Not all birds follow the script.
After the rehabbed red-shouldered hawks took to the sky Saturday over Hank Anderson Park, it was time to release the great horned owl.
Vinny Mammone of CLAWS Inc. reached into the carrier with thick gloves and firmly pulled the bird from its cage. He handed it to the volunteer who gave the bird a slight upward toss.
The owl flapped its wings and landed on the ground a few yards away.
Mammone walked over to try again, but the bird scooted knee-level into woods off the ball field. Mammone followed into the trees, but did not see the bird and gave up after a few minutes.
Not every release is a Kodak moment.
But that happens when you release 450 rescued birds a year, as licensed rehabilitator CLAWS Inc. of Chapel Hill does.
Saturday saw four formerly orphaned or injured birds returned to the wild, or as wild as suburban Carrboro gets.
Not that that made the release any less rewarding for Courtney Faison.
The 41-year-old stunt woman, martial artist and waitress from Caldwell in northern Orange County was at the park to help release a red-shouldered hawk she had rescued as a fledgling.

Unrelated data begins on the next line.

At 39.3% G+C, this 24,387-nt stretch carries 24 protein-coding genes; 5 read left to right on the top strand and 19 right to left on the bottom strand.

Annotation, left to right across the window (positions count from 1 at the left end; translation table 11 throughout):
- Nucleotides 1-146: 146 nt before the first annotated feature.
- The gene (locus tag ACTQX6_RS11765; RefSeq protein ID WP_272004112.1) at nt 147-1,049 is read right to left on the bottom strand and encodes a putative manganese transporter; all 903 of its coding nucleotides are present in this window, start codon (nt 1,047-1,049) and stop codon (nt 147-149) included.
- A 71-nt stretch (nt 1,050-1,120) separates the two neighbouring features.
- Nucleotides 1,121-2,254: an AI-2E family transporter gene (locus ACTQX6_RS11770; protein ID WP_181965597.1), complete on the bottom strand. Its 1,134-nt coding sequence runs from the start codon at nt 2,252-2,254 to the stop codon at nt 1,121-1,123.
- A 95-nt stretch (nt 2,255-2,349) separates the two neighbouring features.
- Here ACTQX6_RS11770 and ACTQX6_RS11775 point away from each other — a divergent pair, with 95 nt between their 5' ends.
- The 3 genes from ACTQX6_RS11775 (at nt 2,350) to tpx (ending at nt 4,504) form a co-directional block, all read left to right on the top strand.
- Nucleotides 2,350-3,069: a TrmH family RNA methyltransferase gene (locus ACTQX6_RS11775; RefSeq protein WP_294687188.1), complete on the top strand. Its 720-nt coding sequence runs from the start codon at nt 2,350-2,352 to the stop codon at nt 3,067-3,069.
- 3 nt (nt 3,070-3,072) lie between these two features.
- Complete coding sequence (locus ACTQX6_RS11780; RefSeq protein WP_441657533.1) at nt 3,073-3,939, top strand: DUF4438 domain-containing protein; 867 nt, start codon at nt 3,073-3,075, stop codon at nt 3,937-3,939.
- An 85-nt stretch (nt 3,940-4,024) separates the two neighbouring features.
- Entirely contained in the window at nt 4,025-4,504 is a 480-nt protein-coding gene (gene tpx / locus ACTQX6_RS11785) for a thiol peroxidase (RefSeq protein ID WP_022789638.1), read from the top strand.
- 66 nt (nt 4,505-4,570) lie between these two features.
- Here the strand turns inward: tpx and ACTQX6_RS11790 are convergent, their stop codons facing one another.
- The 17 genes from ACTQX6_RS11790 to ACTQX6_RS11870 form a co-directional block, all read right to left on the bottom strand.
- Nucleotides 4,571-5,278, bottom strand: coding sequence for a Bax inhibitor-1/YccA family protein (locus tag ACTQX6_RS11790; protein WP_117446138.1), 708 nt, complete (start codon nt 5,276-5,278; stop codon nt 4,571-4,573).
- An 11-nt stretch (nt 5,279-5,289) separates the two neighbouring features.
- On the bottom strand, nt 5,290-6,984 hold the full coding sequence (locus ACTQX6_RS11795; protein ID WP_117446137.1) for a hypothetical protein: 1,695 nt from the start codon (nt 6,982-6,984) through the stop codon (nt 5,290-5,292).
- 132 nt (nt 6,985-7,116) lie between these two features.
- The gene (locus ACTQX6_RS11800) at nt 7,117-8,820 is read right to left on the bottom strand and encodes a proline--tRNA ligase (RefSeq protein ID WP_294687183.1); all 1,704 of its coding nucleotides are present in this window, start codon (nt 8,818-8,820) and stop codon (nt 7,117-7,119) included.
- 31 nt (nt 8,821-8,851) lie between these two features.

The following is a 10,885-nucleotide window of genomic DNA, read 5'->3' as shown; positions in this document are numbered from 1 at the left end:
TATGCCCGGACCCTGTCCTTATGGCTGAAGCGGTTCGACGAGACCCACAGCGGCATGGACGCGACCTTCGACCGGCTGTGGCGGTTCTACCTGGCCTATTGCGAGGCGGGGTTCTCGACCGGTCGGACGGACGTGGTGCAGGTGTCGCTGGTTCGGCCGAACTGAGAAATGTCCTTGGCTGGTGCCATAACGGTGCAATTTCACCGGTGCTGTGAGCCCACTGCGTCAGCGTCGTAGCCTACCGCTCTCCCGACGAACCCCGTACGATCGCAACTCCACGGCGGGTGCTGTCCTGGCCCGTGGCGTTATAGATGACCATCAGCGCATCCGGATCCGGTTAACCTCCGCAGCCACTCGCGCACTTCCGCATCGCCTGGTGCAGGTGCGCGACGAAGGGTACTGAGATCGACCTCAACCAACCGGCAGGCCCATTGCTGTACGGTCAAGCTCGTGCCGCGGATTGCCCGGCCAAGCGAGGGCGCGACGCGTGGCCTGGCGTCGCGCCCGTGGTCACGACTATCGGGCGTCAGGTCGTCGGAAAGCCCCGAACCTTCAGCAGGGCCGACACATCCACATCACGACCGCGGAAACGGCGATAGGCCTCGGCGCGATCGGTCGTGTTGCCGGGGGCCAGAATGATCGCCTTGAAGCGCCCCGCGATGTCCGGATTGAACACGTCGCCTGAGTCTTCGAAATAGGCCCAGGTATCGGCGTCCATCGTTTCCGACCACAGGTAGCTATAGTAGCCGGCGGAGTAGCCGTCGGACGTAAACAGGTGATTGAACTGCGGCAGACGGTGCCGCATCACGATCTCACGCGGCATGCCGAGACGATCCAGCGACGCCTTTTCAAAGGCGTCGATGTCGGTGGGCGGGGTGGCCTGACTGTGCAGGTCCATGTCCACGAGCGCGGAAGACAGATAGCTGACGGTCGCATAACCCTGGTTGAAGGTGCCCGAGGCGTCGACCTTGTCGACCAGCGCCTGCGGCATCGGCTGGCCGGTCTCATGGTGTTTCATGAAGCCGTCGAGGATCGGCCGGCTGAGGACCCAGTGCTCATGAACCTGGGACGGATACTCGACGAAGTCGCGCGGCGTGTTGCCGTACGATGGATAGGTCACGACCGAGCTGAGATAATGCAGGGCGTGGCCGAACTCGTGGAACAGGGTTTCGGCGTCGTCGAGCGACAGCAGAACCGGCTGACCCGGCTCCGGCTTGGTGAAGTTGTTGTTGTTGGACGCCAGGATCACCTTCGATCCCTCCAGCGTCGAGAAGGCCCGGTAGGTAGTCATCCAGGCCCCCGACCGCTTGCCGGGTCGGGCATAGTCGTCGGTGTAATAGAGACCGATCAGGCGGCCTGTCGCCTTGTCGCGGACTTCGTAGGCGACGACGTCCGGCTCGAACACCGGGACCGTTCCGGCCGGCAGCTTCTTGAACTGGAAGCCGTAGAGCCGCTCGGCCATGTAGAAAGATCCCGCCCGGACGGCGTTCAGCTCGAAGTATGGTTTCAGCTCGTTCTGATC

The nest had fallen out of a tree, and Faison wasn’t sure what to do.
“I was a little sad because I thought I might have taken him away from his mother,” she said. She called CLAWS executive director Kindra Mammone, who told her unlike other birds, hawks don’t always return to their babies on the ground.
“The one that Courtney brought us had been down for a while and was really, really thin and weak,” Mammone said. “He probably would not have survived another day had he not arrived here. ”
That evaluation is part of the reason wildlife experts ask the public to contact experienced rehabbers when they come across injured and possibly orphaned wildlife. Many times it’s best to watch the area to see if the mother returns, or to remove the baby bird or other animal if it is injured or if a predator is nearby.
Along with the rescued birds, the Mammones brought an owl, hawk and raven that cannot return to the wild to the park Saturday to help educate the small crowd that came to watch the release.
Ben Johns, 13, met CLAWS’ birds when the Mammones visited his school five years ago.
On Saturday, Johns, who now volunteers with the group, helped release one of the hawks.
“It’s been awesome,” he said. “I just love that someone my age can learn about these birds and handle them. It’s just amazing.”
Holding her baby bird before its release was pretty amazing for Faison, too.
“I knew when (Vinny) handed it to me, that was the one,” she said.
How to reach CLAWS Inc
If you have a wildlife emergency, call 919-619-0776.